I’ve been in the log data analytics space for years, and I have loved seeing the technology and methodologies change and evolve. One of my favorite changes has been the emergence of index-less solutions, and LogScale has a great solution here. If you haven’t heard of LogScale, you should check out their index-less log management solution for yourself (free up to 16 GB/day too). In today’s blog, I want to walk you through how to set up Cribl Stream v.3.5.1 and later to start sending data to LogScale, so you can get up and running fast.
I’ll show you how.
To start, let’s make sure you have a repository for this data setup in LogScale. For a little context, think of Repositories as a collection of data, parsing rules, users, dashboards, searches, and alerts (if you want to learn more about it, I suggest starting here). Specifically, we need to do this step as data inputs are tied to a repository.
Once you’ve created your repository (or if you already have one), you will need to get your ingest token. Do this by clicking on the repo you want to send data to, this will take you to the search page. In my example, I’ve created a repo called “infra-metrics”.
Click on the “infra-metrics” repo and navigate to “Settings” for the repo, located on the top bar.
Once on the settings page go to the “Ingest Tokens” side tab.
We are going to create a new token called “Cribl-Stream”, without selecting an assigned parser. This is important (we’ll go into why after we set up the destination in Cribl Stream).
Once saved click on the eye icon (…or eye-con 😉 ), and copy the token.
Great! Now we have LogScale set up to receive data, we just need to start sending!
So let’s head to the Stream “destinations” page and select a “LogScale HEC” destination.
We are going to add a new “LogScale HEC” input for LogScale. Feel free to name your output however you want, but we do need to change the endpoint. We are going to use the following URL structure:
If you have a custom endpoint:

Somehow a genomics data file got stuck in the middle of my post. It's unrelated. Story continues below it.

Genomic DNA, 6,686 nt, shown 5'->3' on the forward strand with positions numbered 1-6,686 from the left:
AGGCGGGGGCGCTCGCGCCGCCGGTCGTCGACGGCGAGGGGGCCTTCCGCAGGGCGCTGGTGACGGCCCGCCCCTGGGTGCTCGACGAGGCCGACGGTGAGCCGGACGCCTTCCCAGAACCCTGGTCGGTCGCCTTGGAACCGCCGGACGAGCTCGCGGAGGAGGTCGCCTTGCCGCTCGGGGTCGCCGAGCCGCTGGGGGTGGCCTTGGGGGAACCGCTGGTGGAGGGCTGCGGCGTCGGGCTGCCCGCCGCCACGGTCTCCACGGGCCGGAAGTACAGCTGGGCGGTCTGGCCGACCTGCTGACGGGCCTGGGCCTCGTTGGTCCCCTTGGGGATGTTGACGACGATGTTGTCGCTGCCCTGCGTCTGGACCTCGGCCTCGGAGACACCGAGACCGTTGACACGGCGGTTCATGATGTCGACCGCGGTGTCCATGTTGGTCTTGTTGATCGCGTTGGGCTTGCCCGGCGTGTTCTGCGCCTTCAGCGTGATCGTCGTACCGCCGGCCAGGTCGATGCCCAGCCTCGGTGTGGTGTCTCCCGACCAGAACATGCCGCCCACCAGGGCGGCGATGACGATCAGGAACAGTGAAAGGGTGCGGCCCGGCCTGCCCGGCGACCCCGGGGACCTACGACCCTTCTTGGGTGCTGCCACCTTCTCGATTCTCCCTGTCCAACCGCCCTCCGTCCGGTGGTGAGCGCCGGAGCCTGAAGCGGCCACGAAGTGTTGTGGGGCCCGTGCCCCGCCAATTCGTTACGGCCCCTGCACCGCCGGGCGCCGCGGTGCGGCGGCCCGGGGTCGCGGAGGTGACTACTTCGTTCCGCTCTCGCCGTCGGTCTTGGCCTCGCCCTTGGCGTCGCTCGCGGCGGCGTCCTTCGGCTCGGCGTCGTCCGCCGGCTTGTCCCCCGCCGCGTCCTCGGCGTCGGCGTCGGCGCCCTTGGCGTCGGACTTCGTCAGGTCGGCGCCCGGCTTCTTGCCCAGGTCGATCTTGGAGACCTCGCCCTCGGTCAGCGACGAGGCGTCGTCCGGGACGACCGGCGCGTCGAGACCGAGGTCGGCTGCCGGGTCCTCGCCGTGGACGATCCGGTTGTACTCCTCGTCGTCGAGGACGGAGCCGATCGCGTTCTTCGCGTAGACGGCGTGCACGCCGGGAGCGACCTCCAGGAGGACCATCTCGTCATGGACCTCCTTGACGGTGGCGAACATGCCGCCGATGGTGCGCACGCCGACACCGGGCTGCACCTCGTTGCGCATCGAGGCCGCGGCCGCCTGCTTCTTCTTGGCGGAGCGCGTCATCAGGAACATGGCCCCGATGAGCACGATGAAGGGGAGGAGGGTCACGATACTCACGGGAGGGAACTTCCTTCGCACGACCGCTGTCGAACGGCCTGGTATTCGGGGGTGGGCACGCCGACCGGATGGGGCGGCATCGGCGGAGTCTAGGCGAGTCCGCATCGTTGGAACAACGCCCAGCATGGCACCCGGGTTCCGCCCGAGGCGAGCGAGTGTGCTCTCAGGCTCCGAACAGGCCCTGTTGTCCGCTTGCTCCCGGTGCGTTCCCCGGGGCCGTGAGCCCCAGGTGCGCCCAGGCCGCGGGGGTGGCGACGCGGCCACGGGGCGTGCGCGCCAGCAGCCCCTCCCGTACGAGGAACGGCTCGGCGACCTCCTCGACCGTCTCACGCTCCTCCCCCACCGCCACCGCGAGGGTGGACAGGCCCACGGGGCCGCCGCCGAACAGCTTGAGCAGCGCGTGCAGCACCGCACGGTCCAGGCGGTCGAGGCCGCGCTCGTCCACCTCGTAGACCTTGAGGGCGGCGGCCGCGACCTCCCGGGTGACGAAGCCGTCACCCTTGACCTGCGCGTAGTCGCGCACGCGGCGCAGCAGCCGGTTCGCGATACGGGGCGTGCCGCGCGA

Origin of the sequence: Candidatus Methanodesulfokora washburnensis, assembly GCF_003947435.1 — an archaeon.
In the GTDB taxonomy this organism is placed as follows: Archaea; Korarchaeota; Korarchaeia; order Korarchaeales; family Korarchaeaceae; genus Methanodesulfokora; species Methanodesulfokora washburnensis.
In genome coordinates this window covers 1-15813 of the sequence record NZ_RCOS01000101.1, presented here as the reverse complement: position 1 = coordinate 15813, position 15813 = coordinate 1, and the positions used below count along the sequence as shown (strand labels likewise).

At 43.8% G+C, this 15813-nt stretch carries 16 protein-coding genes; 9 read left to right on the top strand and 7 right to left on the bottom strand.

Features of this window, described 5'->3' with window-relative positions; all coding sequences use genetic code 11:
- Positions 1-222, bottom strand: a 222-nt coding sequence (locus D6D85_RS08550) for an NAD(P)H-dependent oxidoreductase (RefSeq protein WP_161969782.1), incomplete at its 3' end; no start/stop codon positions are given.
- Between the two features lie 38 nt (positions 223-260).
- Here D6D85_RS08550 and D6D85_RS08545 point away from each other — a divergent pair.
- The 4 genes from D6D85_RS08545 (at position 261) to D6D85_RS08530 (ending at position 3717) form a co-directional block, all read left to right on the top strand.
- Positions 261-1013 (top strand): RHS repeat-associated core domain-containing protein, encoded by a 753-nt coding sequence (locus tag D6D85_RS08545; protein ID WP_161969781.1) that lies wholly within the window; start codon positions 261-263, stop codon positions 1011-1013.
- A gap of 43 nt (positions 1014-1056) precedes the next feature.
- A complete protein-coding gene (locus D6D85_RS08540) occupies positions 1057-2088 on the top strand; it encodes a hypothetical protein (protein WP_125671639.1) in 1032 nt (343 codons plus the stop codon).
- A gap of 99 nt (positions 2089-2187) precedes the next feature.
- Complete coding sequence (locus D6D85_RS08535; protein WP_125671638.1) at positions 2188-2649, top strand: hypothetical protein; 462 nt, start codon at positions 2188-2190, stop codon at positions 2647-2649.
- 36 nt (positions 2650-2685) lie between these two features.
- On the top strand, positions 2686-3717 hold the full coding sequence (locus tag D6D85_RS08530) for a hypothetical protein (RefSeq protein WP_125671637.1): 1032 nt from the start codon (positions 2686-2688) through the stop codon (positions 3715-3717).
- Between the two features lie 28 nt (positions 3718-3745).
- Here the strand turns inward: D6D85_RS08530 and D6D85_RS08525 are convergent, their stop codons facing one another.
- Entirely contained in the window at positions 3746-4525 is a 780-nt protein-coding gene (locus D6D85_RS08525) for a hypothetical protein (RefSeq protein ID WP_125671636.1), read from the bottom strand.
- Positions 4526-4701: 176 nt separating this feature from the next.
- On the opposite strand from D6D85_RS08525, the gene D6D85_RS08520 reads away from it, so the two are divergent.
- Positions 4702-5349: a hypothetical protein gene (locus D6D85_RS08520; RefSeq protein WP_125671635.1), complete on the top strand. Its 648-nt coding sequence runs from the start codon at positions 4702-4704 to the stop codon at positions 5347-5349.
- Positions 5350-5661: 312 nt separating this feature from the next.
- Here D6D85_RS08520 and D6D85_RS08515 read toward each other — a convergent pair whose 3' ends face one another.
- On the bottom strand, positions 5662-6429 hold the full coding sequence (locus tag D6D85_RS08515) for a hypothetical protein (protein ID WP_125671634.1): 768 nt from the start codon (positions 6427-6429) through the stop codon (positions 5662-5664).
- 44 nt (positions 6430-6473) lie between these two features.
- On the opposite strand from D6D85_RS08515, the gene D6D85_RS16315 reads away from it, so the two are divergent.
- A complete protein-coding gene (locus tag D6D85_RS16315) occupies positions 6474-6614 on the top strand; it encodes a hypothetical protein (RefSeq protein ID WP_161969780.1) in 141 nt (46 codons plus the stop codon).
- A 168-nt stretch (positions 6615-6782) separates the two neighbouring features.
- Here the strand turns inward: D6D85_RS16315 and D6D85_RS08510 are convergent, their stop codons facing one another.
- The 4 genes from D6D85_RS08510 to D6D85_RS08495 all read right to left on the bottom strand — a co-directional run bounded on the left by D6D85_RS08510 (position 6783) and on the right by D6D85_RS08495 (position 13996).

<URL for your LogScale deployment>:443/api/v1/ingest/hec
If using the community edition:
Then paste the ingest token we created earlier in as the “HEC Auth Token”.
Once you save it, open the configuration page back up and go to the “test” tab so we can send some sample data.
You should see the sample log go through without a hitch, and if you flip over to LogScale, the events should have already shown up.
Alright, we now have the destination setup in Stream, we just need to start sending data in! The destination is ready to be used like any other destination in Stream, you just need to attach it to a route.
LogScale will read the fields designed for Splunk notation to LogScale notation without you needing to do much of anything. But this is where the parsers kick in. If you are having trouble with the format of events in LogScale, that’s where you need to start looking.
Inside your repo on LogScale you will see a tab named “Parsers”, if you open that page you will see all the pre-built parsers.
If you click into any one of these parsers you will see the parsing logic or regex used for that data type.
When you leave the assigned parser empty, LogScale will try to match the sourcetype (what LogScale calls the “@Type”) to a parser. If your data is getting malformed, this is the best place to start looking. An easy way to make sure you have no issues with the parsers is to either create your own parser for the event in question or reformat events into JSON and set the sourcetype to “json”.
That’s all for now! Thanks for joining me on a dive into how Cribl and LogScale integrate, we will be doing more with LogScale over the coming weeks, so stay tuned! And remember, the bird is the word.
The fastest way to get started with Cribl Stream and Cribl Edge is to try the Free Cloud Sandboxes.